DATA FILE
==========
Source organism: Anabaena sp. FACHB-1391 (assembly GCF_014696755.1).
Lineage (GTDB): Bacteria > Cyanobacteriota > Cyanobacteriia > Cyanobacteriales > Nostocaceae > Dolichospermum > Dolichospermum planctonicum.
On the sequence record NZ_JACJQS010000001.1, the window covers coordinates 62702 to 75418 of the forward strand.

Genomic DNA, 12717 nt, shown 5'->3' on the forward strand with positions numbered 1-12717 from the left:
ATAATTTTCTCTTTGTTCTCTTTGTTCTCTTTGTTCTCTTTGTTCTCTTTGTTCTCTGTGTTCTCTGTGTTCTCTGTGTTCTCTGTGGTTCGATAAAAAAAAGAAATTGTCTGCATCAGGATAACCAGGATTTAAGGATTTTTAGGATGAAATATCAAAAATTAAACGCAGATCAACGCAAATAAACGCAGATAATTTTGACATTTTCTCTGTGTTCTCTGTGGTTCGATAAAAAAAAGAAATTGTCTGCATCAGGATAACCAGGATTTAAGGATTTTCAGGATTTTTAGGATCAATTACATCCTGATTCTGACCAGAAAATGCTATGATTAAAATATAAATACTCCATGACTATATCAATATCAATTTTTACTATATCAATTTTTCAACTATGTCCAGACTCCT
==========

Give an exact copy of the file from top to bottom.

Source organism: Anabaena sp. FACHB-1391 (assembly GCF_014696755.1).
Lineage (GTDB): Bacteria > Cyanobacteriota > Cyanobacteriia > Cyanobacteriales > Nostocaceae > Dolichospermum > Dolichospermum planctonicum.
On the sequence record NZ_JACJQS010000001.1, the window covers coordinates 62702 to 75418 of the forward strand.

Genomic DNA, 12717 nt, shown 5'->3' on the forward strand with positions numbered 1-12717 from the left:
ATAATTTTCTCTTTGTTCTCTTTGTTCTCTTTGTTCTCTTTGTTCTCTTTGTTCTCTGTGTTCTCTGTGTTCTCTGTGTTCTCTGTGGTTCGATAAAAAAAAGAAATTGTCTGCATCAGGATAACCAGGATTTAAGGATTTTTAGGATGAAATATCAAAAATTAAACGCAGATCAACGCAAATAAACGCAGATAATTTTGACATTTTCTCTGTGTTCTCTGTGGTTCGATAAAAAAAAGAAATTGTCTGCATCAGGATAACCAGGATTTAAGGATTTTCAGGATTTTTAGGATCAATTACATCCTGATTCTGACCAGAAAATGCTATGATTAAAATATAAATACTCCATGACTATATCAATATCAATTTTTACTATATCAATTTTTCAACTATGTCCAGACTCCT